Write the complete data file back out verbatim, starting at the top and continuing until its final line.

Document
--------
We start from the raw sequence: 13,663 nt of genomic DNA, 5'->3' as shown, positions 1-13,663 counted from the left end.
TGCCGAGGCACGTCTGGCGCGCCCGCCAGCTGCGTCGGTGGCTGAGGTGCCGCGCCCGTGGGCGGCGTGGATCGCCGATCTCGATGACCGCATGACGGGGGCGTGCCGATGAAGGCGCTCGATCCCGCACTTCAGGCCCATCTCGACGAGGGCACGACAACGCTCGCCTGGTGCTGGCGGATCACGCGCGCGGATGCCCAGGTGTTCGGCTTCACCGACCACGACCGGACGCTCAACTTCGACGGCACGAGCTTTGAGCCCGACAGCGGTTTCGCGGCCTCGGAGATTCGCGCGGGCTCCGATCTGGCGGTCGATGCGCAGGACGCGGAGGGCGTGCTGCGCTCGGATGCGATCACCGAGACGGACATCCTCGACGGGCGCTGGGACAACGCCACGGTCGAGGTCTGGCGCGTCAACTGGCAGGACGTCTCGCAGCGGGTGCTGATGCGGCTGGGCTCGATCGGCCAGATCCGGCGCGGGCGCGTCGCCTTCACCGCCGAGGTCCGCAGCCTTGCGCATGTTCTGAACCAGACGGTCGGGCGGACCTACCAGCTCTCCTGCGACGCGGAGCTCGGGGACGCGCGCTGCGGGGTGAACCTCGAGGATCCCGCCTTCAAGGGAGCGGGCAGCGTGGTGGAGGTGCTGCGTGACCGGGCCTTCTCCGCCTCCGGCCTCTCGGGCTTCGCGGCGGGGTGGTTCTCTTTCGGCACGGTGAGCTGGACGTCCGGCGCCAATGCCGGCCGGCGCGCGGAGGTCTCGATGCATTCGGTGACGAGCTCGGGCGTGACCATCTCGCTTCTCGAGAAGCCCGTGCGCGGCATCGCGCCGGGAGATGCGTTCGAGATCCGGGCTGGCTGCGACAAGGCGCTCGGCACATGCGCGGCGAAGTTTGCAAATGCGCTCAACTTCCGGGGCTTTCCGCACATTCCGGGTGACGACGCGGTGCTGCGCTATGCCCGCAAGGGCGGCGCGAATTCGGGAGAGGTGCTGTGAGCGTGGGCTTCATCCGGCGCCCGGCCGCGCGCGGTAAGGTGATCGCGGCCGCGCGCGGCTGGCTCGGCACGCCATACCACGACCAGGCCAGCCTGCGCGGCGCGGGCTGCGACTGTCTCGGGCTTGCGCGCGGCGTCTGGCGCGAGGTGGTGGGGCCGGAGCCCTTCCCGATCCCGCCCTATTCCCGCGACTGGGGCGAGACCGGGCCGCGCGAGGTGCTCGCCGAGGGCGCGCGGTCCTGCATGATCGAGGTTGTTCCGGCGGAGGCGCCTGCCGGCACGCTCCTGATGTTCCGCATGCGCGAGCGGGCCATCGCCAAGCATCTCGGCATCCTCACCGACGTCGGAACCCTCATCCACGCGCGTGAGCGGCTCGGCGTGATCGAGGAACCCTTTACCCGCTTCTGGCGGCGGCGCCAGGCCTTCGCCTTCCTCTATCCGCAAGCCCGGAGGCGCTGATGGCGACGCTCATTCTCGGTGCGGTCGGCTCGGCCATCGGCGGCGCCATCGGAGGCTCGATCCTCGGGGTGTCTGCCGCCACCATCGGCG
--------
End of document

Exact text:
We start from the raw sequence: 13,663 nt of genomic DNA, 5'->3' as shown, positions 1-13,663 counted from the left end.
TGCCGAGGCACGTCTGGCGCGCCCGCCAGCTGCGTCGGTGGCTGAGGTGCCGCGCCCGTGGGCGGCGTGGATCGCCGATCTCGATGACCGCATGACGGGGGCGTGCCGATGAAGGCGCTCGATCCCGCACTTCAGGCCCATCTCGACGAGGGCACGACAACGCTCGCCTGGTGCTGGCGGATCACGCGCGCGGATGCCCAGGTGTTCGGCTTCACCGACCACGACCGGACGCTCAACTTCGACGGCACGAGCTTTGAGCCCGACAGCGGTTTCGCGGCCTCGGAGATTCGCGCGGGCTCCGATCTGGCGGTCGATGCGCAGGACGCGGAGGGCGTGCTGCGCTCGGATGCGATCACCGAGACGGACATCCTCGACGGGCGCTGGGACAACGCCACGGTCGAGGTCTGGCGCGTCAACTGGCAGGACGTCTCGCAGCGGGTGCTGATGCGGCTGGGCTCGATCGGCCAGATCCGGCGCGGGCGCGTCGCCTTCACCGCCGAGGTCCGCAGCCTTGCGCATGTTCTGAACCAGACGGTCGGGCGGACCTACCAGCTCTCCTGCGACGCGGAGCTCGGGGACGCGCGCTGCGGGGTGAACCTCGAGGATCCCGCCTTCAAGGGAGCGGGCAGCGTGGTGGAGGTGCTGCGTGACCGGGCCTTCTCCGCCTCCGGCCTCTCGGGCTTCGCGGCGGGGTGGTTCTCTTTCGGCACGGTGAGCTGGACGTCCGGCGCCAATGCCGGCCGGCGCGCGGAGGTCTCGATGCATTCGGTGACGAGCTCGGGCGTGACCATCTCGCTTCTCGAGAAGCCCGTGCGCGGCATCGCGCCGGGAGATGCGTTCGAGATCCGGGCTGGCTGCGACAAGGCGCTCGGCACATGCGCGGCGAAGTTTGCAAATGCGCTCAACTTCCGGGGCTTTCCGCACATTCCGGGTGACGACGCGGTGCTGCGCTATGCCCGCAAGGGCGGCGCGAATTCGGGAGAGGTGCTGTGAGCGTGGGCTTCATCCGGCGCCCGGCCGCGCGCGGTAAGGTGATCGCGGCCGCGCGCGGCTGGCTCGGCACGCCATACCACGACCAGGCCAGCCTGCGCGGCGCGGGCTGCGACTGTCTCGGGCTTGCGCGCGGCGTCTGGCGCGAGGTGGTGGGGCCGGAGCCCTTCCCGATCCCGCCCTATTCCCGCGACTGGGGCGAGACCGGGCCGCGCGAGGTGCTCGCCGAGGGCGCGCGGTCCTGCATGATCGAGGTTGTTCCGGCGGAGGCGCCTGCCGGCACGCTCCTGATGTTCCGCATGCGCGAGCGGGCCATCGCCAAGCATCTCGGCATCCTCACCGACGTCGGAACCCTCATCCACGCGCGTGAGCGGCTCGGCGTGATCGAGGAACCCTTTACCCGCTTCTGGCGGCGGCGCCAGGCCTTCGCCTTCCTCTATCCGCAAGCCCGGAGGCGCTGATGGCGACGCTCATTCTCGGTGCGGTCGGCTCGGCCATCGGCGGCGCCATCGGAGGCTCGATCCTCGGGGTGTCTGCCGCCACCATCGGCG